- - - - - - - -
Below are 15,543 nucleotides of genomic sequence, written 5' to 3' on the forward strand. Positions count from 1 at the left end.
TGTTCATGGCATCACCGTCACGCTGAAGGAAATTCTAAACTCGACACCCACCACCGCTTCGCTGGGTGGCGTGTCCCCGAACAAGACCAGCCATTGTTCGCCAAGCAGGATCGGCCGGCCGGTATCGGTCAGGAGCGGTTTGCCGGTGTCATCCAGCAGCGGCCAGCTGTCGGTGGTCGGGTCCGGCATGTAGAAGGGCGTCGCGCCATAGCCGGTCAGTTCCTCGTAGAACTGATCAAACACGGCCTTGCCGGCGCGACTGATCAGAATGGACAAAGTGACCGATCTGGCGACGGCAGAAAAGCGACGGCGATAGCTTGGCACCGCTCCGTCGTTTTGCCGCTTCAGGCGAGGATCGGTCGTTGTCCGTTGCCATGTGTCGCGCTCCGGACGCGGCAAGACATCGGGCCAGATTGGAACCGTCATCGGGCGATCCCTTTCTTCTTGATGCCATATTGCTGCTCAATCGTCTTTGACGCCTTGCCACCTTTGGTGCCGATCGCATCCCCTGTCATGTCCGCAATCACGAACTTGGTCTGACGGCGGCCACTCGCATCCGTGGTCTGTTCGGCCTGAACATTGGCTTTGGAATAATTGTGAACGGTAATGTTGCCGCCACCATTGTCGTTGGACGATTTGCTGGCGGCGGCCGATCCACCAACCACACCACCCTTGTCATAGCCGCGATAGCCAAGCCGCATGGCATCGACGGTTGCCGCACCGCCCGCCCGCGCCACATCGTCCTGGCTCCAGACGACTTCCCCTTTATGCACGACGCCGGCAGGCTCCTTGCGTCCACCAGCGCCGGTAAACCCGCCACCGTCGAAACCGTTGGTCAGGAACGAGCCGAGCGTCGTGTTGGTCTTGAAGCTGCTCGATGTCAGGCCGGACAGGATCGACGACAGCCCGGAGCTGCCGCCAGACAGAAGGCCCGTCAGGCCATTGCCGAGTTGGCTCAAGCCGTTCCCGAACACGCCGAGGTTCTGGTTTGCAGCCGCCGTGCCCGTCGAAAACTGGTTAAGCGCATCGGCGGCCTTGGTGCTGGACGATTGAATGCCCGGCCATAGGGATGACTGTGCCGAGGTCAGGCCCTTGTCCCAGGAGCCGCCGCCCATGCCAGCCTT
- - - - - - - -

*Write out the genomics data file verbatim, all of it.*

Below are 15,543 nucleotides of genomic sequence, written 5' to 3' on the forward strand. Positions count from 1 at the left end.
TGTTCATGGCATCACCGTCACGCTGAAGGAAATTCTAAACTCGACACCCACCACCGCTTCGCTGGGTGGCGTGTCCCCGAACAAGACCAGCCATTGTTCGCCAAGCAGGATCGGCCGGCCGGTATCGGTCAGGAGCGGTTTGCCGGTGTCATCCAGCAGCGGCCAGCTGTCGGTGGTCGGGTCCGGCATGTAGAAGGGCGTCGCGCCATAGCCGGTCAGTTCCTCGTAGAACTGATCAAACACGGCCTTGCCGGCGCGACTGATCAGAATGGACAAAGTGACCGATCTGGCGACGGCAGAAAAGCGACGGCGATAGCTTGGCACCGCTCCGTCGTTTTGCCGCTTCAGGCGAGGATCGGTCGTTGTCCGTTGCCATGTGTCGCGCTCCGGACGCGGCAAGACATCGGGCCAGATTGGAACCGTCATCGGGCGATCCCTTTCTTCTTGATGCCATATTGCTGCTCAATCGTCTTTGACGCCTTGCCACCTTTGGTGCCGATCGCATCCCCTGTCATGTCCGCAATCACGAACTTGGTCTGACGGCGGCCACTCGCATCCGTGGTCTGTTCGGCCTGAACATTGGCTTTGGAATAATTGTGAACGGTAATGTTGCCGCCACCATTGTCGTTGGACGATTTGCTGGCGGCGGCCGATCCACCAACCACACCACCCTTGTCATAGCCGCGATAGCCAAGCCGCATGGCATCGACGGTTGCCGCACCGCCCGCCCGCGCCACATCGTCCTGGCTCCAGACGACTTCCCCTTTATGCACGACGCCGGCAGGCTCCTTGCGTCCACCAGCGCCGGTAAACCCGCCACCGTCGAAACCGTTGGTCAGGAACGAGCCGAGCGTCGTGTTGGTCTTGAAGCTGCTCGATGTCAGGCCGGACAGGATCGACGACAGCCCGGAGCTGCCGCCAGACAGAAGGCCCGTCAGGCCATTGCCGAGTTGGCTCAAGCCGTTCCCGAACACGCCGAGGTTCTGGTTTGCAGCCGCCGTGCCCGTCGAAAACTGGTTAAGCGCATCGGCGGCCTTGGTGCTGGACGATTGAATGCCCGGCCATAGGGATGACTGTGCCGAGGTCAGGCCCTTGTCCCAGGAGCCGCCGCCCATGCCAGCCTT